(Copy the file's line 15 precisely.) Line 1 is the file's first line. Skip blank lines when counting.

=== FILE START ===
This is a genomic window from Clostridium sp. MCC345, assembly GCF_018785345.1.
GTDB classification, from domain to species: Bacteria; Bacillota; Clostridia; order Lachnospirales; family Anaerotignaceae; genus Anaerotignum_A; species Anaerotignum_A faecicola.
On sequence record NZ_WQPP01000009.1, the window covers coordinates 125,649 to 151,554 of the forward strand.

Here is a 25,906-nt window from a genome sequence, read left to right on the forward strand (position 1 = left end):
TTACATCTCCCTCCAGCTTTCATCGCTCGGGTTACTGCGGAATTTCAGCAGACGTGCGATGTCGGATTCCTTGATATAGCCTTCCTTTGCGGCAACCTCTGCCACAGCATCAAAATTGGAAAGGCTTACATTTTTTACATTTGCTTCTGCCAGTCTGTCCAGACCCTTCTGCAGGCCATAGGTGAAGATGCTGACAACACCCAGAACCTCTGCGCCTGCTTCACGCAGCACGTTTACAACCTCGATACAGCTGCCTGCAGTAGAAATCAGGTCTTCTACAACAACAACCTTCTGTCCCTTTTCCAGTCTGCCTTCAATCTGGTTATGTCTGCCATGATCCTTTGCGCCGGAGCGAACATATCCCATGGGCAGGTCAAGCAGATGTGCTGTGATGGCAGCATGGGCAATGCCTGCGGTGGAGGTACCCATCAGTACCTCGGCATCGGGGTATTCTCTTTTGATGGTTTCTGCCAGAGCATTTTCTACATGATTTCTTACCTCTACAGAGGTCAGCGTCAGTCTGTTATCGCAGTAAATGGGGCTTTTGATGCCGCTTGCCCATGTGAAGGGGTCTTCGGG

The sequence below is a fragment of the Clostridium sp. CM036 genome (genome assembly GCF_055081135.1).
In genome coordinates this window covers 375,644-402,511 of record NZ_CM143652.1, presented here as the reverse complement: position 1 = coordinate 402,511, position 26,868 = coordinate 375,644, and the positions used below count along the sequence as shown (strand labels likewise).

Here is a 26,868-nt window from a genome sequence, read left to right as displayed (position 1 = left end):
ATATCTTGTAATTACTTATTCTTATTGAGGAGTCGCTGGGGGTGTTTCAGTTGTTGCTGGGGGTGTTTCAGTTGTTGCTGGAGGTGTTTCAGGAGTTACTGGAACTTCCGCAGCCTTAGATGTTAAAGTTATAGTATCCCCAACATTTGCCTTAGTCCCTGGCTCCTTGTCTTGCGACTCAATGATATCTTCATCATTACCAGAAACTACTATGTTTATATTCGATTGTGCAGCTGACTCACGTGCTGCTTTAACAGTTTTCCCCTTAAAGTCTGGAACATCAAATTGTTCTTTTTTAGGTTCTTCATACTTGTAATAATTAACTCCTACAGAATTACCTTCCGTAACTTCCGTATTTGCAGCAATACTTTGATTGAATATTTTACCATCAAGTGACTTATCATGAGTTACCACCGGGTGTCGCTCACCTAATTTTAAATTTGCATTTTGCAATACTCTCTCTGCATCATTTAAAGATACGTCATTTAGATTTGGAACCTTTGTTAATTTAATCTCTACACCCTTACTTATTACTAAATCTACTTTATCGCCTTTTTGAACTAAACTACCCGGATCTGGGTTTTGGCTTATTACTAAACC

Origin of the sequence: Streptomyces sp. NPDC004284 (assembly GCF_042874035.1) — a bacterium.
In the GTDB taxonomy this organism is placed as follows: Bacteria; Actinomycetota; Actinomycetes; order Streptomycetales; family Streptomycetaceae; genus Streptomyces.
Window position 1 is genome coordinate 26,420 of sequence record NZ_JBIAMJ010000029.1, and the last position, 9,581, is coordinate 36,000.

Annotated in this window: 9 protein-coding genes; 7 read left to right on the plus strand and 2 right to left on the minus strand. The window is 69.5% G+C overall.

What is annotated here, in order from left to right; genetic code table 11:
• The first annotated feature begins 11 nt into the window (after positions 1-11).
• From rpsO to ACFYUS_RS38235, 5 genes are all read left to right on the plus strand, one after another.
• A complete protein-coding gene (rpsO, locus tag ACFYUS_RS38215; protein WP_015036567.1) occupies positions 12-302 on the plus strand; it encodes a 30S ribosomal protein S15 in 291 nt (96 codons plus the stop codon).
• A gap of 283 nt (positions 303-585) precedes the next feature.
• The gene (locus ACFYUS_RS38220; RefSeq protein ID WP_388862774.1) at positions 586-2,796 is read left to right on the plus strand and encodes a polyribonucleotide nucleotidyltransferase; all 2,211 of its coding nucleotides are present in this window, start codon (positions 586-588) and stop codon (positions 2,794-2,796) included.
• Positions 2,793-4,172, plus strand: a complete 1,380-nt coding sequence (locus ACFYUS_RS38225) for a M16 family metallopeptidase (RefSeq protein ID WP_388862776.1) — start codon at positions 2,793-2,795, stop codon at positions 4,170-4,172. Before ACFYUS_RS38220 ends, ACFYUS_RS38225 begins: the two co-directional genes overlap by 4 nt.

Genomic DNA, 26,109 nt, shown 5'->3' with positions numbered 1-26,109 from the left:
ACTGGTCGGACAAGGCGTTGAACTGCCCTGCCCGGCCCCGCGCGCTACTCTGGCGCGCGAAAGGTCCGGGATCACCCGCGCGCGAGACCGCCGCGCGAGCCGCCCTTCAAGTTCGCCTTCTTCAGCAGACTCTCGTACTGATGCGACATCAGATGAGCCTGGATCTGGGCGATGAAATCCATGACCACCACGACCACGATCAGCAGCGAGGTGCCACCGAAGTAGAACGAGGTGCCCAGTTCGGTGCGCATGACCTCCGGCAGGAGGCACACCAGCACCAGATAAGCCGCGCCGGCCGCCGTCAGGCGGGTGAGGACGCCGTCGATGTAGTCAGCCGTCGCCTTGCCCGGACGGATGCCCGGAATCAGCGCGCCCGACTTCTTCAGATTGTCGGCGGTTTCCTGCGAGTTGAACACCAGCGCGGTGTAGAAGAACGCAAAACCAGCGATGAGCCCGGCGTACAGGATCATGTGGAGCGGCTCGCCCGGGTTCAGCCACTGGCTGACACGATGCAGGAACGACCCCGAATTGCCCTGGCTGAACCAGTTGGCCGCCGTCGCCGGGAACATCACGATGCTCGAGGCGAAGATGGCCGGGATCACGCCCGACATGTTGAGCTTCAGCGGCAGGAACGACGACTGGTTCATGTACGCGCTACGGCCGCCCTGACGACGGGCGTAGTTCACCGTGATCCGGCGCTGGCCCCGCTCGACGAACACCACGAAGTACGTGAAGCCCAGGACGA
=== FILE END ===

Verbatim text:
• The first annotated feature begins 11 nt into the window (after positions 1-11).